Week 1: Scrum Simulation
Delegates are thrown in at the deep end and asked to produce a working product in 30 minutes based on a backlog of requirements. It is often surprising to the delegates how they are able to organise themselves around this challenge. A review is then held to see what progress was made, whether features met expectations, and what should be done next. Incorrect assumptions are quickly identified and adjusted. Finally, a retrospective is held, allowing teams to improve on their process and deal with challenges they experienced; such as poor technical choices or ineffective collaboration.
This case study project is continued with up to four sprints over the two-day class, allowing delegates to learn some theory and then put it straight into practice. As teams learn more about themselves and their product, they are able to adapt their plan to meet changing demands.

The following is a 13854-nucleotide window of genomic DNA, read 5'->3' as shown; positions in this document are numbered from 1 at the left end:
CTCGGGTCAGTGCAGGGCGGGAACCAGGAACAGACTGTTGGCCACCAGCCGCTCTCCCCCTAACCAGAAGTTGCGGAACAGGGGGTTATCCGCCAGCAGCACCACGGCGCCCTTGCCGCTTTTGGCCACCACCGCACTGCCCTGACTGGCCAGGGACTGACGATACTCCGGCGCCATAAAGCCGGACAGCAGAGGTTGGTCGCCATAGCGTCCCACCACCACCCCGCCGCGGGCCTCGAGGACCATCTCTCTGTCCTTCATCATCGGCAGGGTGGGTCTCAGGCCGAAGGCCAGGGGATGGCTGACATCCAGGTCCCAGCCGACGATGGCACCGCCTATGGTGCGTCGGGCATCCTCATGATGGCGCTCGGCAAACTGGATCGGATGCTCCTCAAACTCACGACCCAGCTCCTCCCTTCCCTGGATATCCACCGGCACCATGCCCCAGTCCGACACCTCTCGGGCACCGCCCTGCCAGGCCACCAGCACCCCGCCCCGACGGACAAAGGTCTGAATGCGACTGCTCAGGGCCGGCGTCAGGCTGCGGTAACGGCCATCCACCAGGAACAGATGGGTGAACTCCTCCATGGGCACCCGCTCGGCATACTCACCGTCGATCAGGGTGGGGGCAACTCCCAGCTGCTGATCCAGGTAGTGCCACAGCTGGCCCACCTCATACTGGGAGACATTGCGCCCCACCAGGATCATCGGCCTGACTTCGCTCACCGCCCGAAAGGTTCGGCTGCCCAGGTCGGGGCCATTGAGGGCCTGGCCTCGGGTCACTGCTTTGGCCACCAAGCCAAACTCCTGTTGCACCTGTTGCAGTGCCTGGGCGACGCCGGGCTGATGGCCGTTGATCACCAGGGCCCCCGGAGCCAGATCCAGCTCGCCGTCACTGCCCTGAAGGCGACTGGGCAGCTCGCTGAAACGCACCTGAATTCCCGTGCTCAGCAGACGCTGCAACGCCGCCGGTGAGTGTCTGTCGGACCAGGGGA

Week 1 Assignment: Understand how we work
Facilitate a discussion within your organisation about your current process and practices used for product development and create an explicit description of them.
Week 2: The Scrum Framework
Having experienced considerable uncertainty in the first sprint, delegates explore the uncertainties of complex software product delivery by considering what might change with regard to requirements, technology and people.
Students then dive into the Scrum framework itself:
- Scrum roles: product owner; development team; scrum master.
- Scrum artefacts: product backlog; sprint backlog; increment.
- Scrum events: sprint; sprint planning; daily scrum; sprint review; sprint retrospective.
Delegates then assign themselves roles and conduct a sprint planning session for the next sprint in the simulation.
Week 2 Assignment: Scrum exists only in its entirety